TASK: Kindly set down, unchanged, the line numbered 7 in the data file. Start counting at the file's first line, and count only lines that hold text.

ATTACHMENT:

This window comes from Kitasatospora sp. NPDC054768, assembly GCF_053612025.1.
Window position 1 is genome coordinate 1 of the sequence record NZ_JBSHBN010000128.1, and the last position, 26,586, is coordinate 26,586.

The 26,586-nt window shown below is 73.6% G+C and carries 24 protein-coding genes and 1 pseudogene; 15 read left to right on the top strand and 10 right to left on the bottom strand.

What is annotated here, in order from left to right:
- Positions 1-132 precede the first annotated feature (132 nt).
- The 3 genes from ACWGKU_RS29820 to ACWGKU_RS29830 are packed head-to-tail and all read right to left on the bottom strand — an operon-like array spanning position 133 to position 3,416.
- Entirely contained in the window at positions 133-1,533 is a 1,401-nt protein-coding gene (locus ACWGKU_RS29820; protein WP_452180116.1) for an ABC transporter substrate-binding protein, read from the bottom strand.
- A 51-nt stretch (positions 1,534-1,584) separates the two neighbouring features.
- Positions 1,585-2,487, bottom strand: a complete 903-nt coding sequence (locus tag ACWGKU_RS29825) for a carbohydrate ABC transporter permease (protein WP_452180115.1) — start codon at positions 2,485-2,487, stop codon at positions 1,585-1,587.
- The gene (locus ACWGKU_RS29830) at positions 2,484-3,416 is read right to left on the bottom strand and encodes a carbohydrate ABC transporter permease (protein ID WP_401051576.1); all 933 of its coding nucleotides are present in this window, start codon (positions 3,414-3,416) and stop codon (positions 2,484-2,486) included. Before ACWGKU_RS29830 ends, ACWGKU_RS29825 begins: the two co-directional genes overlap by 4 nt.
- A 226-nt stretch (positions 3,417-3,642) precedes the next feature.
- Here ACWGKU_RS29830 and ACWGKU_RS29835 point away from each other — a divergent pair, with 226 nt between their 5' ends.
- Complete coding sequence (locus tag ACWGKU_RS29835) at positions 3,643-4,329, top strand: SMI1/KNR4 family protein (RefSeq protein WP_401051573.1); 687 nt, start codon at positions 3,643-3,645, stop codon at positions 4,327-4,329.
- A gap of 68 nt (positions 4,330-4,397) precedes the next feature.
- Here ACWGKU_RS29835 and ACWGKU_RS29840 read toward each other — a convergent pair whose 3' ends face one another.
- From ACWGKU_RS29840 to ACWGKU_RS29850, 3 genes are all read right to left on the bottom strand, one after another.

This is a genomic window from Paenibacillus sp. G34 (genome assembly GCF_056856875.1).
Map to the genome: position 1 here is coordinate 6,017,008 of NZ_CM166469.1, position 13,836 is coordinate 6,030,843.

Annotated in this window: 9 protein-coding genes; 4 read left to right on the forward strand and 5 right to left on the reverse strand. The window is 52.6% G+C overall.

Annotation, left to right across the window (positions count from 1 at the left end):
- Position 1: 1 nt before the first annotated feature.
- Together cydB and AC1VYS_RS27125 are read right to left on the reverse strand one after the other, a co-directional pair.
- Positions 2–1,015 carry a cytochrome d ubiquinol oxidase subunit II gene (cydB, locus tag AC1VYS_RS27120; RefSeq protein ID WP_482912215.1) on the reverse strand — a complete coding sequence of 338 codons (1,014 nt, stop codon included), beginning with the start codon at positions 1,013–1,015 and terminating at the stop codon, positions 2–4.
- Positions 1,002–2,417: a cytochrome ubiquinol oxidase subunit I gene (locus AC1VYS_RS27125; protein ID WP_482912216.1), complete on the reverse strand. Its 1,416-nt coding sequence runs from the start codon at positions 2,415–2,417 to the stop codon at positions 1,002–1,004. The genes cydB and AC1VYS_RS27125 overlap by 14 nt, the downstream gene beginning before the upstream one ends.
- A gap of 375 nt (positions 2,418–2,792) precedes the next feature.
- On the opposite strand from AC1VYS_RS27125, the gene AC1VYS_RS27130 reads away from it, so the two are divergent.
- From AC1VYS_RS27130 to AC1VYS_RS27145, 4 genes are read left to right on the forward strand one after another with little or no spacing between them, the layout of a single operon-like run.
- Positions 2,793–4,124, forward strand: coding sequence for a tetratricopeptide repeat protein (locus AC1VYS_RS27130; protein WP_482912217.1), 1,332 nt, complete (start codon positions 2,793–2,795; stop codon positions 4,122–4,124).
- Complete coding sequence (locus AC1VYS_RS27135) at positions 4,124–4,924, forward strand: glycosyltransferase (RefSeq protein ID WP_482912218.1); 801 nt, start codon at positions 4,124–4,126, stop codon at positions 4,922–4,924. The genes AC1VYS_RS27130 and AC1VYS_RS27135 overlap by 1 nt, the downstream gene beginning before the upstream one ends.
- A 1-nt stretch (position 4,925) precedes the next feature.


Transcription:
- Entirely contained in the window at positions 133-1,533 is a 1,401-nt protein-coding gene (locus ACWGKU_RS29820; protein WP_452180116.1) for an ABC transporter substrate-binding protein, read from the bottom strand.